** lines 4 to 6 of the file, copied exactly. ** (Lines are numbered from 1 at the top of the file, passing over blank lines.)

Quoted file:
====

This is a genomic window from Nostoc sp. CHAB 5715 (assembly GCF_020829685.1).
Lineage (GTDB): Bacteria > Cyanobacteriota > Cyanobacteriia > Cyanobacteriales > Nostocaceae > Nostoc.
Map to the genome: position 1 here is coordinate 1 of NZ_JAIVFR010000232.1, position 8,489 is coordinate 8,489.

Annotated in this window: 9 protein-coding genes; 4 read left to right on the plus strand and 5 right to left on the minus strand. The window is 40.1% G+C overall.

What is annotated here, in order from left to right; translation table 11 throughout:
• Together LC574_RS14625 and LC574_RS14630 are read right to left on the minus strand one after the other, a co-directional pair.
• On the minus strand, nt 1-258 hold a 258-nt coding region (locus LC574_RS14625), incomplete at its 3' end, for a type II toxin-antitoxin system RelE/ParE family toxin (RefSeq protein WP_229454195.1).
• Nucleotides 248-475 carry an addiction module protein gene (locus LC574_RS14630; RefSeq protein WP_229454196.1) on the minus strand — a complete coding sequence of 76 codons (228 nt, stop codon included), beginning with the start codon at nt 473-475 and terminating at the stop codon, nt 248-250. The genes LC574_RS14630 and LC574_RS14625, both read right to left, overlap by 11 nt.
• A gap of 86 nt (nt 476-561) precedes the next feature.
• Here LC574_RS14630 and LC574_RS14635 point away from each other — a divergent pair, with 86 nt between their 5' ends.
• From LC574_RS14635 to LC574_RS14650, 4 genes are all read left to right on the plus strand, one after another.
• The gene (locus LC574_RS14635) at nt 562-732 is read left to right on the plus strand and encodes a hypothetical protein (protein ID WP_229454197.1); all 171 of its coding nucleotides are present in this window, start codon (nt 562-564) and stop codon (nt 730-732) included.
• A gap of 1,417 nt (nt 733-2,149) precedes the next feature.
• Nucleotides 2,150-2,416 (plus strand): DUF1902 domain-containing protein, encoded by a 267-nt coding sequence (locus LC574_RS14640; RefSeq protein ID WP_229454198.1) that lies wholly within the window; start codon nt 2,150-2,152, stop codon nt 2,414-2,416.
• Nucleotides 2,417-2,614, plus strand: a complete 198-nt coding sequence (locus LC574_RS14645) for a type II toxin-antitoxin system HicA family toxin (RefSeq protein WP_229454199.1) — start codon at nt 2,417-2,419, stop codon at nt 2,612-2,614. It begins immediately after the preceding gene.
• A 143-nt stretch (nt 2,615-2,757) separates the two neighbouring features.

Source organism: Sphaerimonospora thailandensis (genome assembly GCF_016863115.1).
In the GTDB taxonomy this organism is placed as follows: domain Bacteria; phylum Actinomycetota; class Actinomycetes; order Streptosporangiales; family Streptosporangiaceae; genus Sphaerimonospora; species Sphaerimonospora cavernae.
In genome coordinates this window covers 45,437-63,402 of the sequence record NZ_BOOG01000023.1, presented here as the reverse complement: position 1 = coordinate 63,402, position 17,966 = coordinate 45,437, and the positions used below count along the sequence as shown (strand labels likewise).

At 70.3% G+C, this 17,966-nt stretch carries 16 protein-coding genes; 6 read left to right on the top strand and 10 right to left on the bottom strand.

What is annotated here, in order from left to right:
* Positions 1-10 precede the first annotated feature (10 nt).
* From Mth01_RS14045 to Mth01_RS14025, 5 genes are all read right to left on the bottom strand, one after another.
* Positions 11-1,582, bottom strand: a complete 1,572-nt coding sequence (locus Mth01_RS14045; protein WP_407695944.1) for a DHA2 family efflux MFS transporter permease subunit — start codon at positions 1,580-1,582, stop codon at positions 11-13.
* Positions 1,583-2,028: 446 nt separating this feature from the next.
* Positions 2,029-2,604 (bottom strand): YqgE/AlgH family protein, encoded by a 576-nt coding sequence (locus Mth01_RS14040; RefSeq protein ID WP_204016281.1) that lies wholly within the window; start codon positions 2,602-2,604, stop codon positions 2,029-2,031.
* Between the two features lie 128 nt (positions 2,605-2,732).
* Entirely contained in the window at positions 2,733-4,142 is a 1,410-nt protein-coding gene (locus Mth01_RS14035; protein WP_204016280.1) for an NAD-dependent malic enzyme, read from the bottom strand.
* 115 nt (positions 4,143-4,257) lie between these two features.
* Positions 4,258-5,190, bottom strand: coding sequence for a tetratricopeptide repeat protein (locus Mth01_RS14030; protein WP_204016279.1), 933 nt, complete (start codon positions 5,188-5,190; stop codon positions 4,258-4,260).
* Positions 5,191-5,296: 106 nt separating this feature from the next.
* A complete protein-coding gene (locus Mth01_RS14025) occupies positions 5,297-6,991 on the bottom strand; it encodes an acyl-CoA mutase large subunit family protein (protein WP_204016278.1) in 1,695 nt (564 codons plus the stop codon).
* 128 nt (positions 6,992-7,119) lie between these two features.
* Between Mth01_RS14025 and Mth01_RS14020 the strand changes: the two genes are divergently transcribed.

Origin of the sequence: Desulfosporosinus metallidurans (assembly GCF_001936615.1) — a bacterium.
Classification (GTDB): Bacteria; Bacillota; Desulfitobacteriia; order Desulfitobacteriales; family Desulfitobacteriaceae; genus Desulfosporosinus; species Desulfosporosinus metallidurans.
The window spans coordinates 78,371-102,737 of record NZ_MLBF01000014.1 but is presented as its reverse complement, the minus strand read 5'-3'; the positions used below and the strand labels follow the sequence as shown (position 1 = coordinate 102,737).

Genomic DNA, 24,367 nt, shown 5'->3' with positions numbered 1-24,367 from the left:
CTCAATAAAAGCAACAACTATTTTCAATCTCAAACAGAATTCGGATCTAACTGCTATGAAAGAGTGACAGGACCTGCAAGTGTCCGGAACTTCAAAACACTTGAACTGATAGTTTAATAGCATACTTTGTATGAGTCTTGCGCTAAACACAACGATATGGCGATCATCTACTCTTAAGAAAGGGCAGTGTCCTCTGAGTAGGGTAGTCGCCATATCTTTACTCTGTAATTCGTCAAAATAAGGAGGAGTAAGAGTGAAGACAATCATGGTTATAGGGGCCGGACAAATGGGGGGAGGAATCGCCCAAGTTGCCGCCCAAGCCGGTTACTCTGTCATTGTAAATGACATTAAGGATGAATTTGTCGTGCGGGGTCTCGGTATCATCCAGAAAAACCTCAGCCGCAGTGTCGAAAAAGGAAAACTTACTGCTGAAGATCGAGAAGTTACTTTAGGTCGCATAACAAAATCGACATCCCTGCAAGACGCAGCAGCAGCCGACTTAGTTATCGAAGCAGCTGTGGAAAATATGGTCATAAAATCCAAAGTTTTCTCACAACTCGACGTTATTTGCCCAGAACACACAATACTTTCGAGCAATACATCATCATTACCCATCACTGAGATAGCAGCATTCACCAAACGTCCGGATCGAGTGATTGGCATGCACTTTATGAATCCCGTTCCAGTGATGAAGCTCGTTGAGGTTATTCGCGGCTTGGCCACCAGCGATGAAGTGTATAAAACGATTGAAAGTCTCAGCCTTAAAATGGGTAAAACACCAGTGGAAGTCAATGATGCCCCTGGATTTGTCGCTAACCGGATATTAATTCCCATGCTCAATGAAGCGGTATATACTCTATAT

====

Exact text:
Annotated in this window: 9 protein-coding genes; 4 read left to right on the plus strand and 5 right to left on the minus strand. The window is 40.1% G+C overall.

What is annotated here, in order from left to right; translation table 11 throughout:
• Together LC574_RS14625 and LC574_RS14630 are read right to left on the minus strand one after the other, a co-directional pair.